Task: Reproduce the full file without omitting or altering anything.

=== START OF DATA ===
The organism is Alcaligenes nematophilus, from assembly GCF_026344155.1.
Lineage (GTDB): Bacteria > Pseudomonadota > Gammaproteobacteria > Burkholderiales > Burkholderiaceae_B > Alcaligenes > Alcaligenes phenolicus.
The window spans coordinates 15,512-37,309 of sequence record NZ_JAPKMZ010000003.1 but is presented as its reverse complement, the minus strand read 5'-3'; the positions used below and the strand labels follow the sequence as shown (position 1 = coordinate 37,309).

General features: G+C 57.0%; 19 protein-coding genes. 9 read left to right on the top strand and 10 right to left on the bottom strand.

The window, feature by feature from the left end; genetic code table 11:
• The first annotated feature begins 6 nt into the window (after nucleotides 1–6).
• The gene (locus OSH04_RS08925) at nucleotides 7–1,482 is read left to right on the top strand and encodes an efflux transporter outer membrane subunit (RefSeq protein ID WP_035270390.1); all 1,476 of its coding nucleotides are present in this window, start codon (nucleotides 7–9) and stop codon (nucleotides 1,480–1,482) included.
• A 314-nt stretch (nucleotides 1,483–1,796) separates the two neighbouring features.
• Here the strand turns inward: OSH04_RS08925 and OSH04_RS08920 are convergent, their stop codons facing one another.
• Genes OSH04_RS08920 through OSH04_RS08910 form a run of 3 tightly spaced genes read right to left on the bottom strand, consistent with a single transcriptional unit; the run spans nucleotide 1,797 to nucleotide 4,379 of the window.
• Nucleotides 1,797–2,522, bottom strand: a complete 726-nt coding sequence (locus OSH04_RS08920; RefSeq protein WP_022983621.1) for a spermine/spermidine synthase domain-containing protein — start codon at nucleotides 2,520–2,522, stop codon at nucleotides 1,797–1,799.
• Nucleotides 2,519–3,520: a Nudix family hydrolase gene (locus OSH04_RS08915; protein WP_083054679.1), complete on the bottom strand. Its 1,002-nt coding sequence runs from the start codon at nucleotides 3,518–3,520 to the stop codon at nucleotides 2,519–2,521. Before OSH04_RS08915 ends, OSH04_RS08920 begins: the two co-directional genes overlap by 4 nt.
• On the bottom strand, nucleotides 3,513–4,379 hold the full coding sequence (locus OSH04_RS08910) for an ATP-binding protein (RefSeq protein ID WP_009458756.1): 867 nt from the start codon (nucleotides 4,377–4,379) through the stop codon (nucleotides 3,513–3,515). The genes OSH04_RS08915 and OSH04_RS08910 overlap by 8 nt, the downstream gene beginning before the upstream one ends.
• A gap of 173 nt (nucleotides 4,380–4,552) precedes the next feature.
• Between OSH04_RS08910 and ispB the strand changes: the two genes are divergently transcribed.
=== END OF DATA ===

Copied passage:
The organism is Alcaligenes nematophilus, from assembly GCF_026344155.1.
Lineage (GTDB): Bacteria > Pseudomonadota > Gammaproteobacteria > Burkholderiales > Burkholderiaceae_B > Alcaligenes > Alcaligenes phenolicus.
The window spans coordinates 15,512-37,309 of sequence record NZ_JAPKMZ010000003.1 but is presented as its reverse complement, the minus strand read 5'-3'; the positions used below and the strand labels follow the sequence as shown (position 1 = coordinate 37,309).

General features: G+C 57.0%; 19 protein-coding genes. 9 read left to right on the top strand and 10 right to left on the bottom strand.

The window, feature by feature from the left end; genetic code table 11:
• The first annotated feature begins 6 nt into the window (after nucleotides 1–6).
• The gene (locus OSH04_RS08925) at nucleotides 7–1,482 is read left to right on the top strand and encodes an efflux transporter outer membrane subunit (RefSeq protein ID WP_035270390.1); all 1,476 of its coding nucleotides are present in this window, start codon (nucleotides 7–9) and stop codon (nucleotides 1,480–1,482) included.
• A 314-nt stretch (nucleotides 1,483–1,796) separates the two neighbouring features.
• Here the strand turns inward: OSH04_RS08925 and OSH04_RS08920 are convergent, their stop codons facing one another.
• Genes OSH04_RS08920 through OSH04_RS08910 form a run of 3 tightly spaced genes read right to left on the bottom strand, consistent with a single transcriptional unit; the run spans nucleotide 1,797 to nucleotide 4,379 of the window.
• Nucleotides 1,797–2,522, bottom strand: a complete 726-nt coding sequence (locus OSH04_RS08920; RefSeq protein WP_022983621.1) for a spermine/spermidine synthase domain-containing protein — start codon at nucleotides 2,520–2,522, stop codon at nucleotides 1,797–1,799.
• Nucleotides 2,519–3,520: a Nudix family hydrolase gene (locus OSH04_RS08915; protein WP_083054679.1), complete on the bottom strand. Its 1,002-nt coding sequence runs from the start codon at nucleotides 3,518–3,520 to the stop codon at nucleotides 2,519–2,521. Before OSH04_RS08915 ends, OSH04_RS08920 begins: the two co-directional genes overlap by 4 nt.
• On the bottom strand, nucleotides 3,513–4,379 hold the full coding sequence (locus OSH04_RS08910) for an ATP-binding protein (RefSeq protein ID WP_009458756.1): 867 nt from the start codon (nucleotides 4,377–4,379) through the stop codon (nucleotides 3,513–3,515). The genes OSH04_RS08915 and OSH04_RS08910 overlap by 8 nt, the downstream gene beginning before the upstream one ends.
• A gap of 173 nt (nucleotides 4,380–4,552) precedes the next feature.
• Between OSH04_RS08910 and ispB the strand changes: the two genes are divergently transcribed.